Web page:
Empathy levels, motives for studying dentistry, and specialty preferences: Table 4 shows the empathy scores and the differences in the mean scores for both study motives and specialty preferences. The total mean empathy score was 104.06 ± 19.17. The mean empathy score was higher for the female students (105.25 ± 17.23) than for males (101.68 ± 31) although, this was not statistically significant (t = 1.287, df = 1, P = 0.200). In terms of motive to study dentistry, students motivated by high income had the highest empathy score of 112.33 ± 13.34. Regarding specialty preferences, students who preferred paediatric dentistry had the highest empathy level at 108.73 ± 13.68. There were no statistically significant differences in the mean empathy levels due to motivation (F =0.763, df=9, P=0.651) or, due to specialty preferences (F = 0.306, df = 9, P = 0.972).

 

 

Discussion Up    Down

There were more females than males studying dentistry in this population. The higher number of female students studying dentistry has also been reported in another study among Nigerian dental students some years ago [2]. Conversely, another study among Nigerian final-year dental students had more males [1]. Over the past 50 years, there has been an increase in the number of women studying and practicing dentistry [14,17-19]. Flexible work hours and easier work-life balance during practice have been reported as the two major motivations among females who study dentistry [19]. However, in this study, the highest motivation among the females was personal interest, followed by helping people improve their health. In both sexes, personal interest was the most popular motive to study dentistry. A previous study among clinical dental students in Nigeria had also reported interest as the highest motivating factor [2]. In contrast, another study among final-year dental students in Nigeria reported motivation from parents as the top motive to study dentistry [1]. Two types of interest have been described in educational research: 1); The situational interest that is a psychological state that involves improved attention, effort, and affects, and is experienced in a particular moment and; 2), the individual interest, that is an enduring preference to reengage with a specific object or topic over time [20]. Individual interest has been shown to have a positive impact on academic motivation [21]. This augur well for continual learning and commitment in both the study and practice of dentistry. This is very essential in the case of Nigeria, where there exists a severe shortage of dentists with an attendant brain drain [22]. These both result in a reduced number of trained dental professionals and a deterioration of the oral health care service delivery [22,23]. Failure to obtain admission into other courses was the second most popular motive to study dentistry. It could be inferred from this, that the desire to study dentistry might not be a priority in this group of students and thus may diminish the likelihood to practice dentistry or pursue specialist training. This would further worsen the delivery of oral healthcare services in Nigeria [22].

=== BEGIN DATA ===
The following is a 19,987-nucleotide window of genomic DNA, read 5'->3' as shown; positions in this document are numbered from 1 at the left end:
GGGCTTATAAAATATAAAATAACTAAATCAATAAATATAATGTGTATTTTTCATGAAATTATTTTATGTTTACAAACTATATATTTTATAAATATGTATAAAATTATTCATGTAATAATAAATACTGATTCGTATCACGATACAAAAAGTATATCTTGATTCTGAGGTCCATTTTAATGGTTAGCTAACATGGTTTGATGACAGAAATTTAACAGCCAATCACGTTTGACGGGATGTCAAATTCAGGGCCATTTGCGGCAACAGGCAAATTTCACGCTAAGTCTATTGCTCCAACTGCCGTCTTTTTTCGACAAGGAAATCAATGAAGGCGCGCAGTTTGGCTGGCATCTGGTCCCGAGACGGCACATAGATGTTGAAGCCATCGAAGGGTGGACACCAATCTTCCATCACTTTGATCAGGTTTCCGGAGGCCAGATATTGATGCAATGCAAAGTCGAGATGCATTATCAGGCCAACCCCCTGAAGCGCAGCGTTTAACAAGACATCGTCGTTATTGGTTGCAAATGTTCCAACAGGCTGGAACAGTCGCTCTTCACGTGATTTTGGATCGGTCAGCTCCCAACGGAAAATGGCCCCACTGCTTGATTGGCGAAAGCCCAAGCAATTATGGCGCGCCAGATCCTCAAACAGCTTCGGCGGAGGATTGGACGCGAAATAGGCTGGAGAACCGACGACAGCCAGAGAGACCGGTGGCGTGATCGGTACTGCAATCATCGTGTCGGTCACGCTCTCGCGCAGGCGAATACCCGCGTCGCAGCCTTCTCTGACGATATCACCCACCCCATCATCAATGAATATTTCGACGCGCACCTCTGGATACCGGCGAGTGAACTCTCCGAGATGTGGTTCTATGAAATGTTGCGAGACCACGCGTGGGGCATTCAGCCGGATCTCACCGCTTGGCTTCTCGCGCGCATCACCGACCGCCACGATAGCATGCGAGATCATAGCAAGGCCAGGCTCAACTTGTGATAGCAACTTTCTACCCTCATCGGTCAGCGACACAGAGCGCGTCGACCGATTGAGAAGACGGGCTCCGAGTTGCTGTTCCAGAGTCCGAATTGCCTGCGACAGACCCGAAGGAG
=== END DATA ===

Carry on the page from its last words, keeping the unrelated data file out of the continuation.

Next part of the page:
Social status was seen to have the least influence in studying dentistry in this study. Prestige, which can be akin to social status was reported as the second highest motivating factor in a study among clinical dental students in Nigeria [2]. In another study, prestige was shown to have little influence on specialty choice among final-year dental students [5]. Consideration of prestige is an increasingly important influential trend among practicing dentists in their choice of specialty training [14]. Thus, the low influence of social status among the students in this study might increase after graduation, when they begin practicing and become more aware of the societal high status and earning capacity that ensues from being a dentist.

 

A desire to help people which is an altruistic trait was not a priority in this population. A similar finding has also been reported in other studies in which altruism was not a major factor influencing the students´ choice of dentistry rather, professional status, financial rewards, and security were stronger motives [3,24]. Altruism involves actions that are for the good and self-interest of another, at times at a cost or risk to oneself. This is fundamental to healthcare practice and is embodied in the origins of the hippocratic oath [25,26]. The apparent dichotomy between helping people improve their oral health, a seemingly altruistic motive, and the low empathy level is perplexing. In recent years, there has been a growing concern about the decline of altruism in the medical practice and this could be detrimental to the recruitment and retention of healthcare professionals as well as workforce planning [26].